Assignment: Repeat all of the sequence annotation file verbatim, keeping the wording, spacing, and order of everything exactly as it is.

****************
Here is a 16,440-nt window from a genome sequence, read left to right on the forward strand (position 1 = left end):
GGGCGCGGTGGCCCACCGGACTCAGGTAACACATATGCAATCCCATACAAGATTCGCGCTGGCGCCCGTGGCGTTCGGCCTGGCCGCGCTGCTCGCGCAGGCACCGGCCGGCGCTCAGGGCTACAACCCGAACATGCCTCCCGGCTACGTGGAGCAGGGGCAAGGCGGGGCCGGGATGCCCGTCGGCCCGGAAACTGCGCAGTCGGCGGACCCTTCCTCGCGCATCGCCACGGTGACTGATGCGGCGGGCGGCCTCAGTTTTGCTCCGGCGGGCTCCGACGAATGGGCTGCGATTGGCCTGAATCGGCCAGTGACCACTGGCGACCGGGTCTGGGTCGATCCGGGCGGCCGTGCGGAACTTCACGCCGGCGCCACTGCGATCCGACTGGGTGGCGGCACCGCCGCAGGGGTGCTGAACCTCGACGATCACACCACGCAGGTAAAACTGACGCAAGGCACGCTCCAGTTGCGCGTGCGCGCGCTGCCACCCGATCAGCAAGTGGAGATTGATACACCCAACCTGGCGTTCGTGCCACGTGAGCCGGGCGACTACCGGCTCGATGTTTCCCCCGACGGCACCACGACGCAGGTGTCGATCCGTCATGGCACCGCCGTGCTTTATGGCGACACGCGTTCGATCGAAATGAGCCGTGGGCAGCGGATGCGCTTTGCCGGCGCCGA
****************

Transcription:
Here is a 16,440-nt window from a genome sequence, read left to right on the forward strand (position 1 = left end):
GGGCGCGGTGGCCCACCGGACTCAGGTAACACATATGCAATCCCATACAAGATTCGCGCTGGCGCCCGTGGCGTTCGGCCTGGCCGCGCTGCTCGCGCAGGCACCGGCCGGCGCTCAGGGCTACAACCCGAACATGCCTCCCGGCTACGTGGAGCAGGGGCAAGGCGGGGCCGGGATGCCCGTCGGCCCGGAAACTGCGCAGTCGGCGGACCCTTCCTCGCGCATCGCCACGGTGACTGATGCGGCGGGCGGCCTCAGTTTTGCTCCGGCGGGCTCCGACGAATGGGCTGCGATTGGCCTGAATCGGCCAGTGACCACTGGCGACCGGGTCTGGGTCGATCCGGGCGGCCGTGCGGAACTTCACGCCGGCGCCACTGCGATCCGACTGGGTGGCGGCACCGCCGCAGGGGTGCTGAACCTCGACGATCACACCACGCAGGTAAAACTGACGCAAGGCACGCTCCAGTTGCGCGTGCGCGCGCTGCCACCCGATCAGCAAGTGGAGATTGATACACCCAACCTGGCGTTCGTGCCACGTGAGCCGGGCGACTACCGGCTCGATGTTTCCCCCGACGGCACCACGACGCAGGTGTCGATCCGTCATGGCACCGCCGTGCTTTATGGCGACACGCGTTCGATCGAAATGAGCCGTGGGCAGCGGATGCGCTTTGCCGGCGCCGA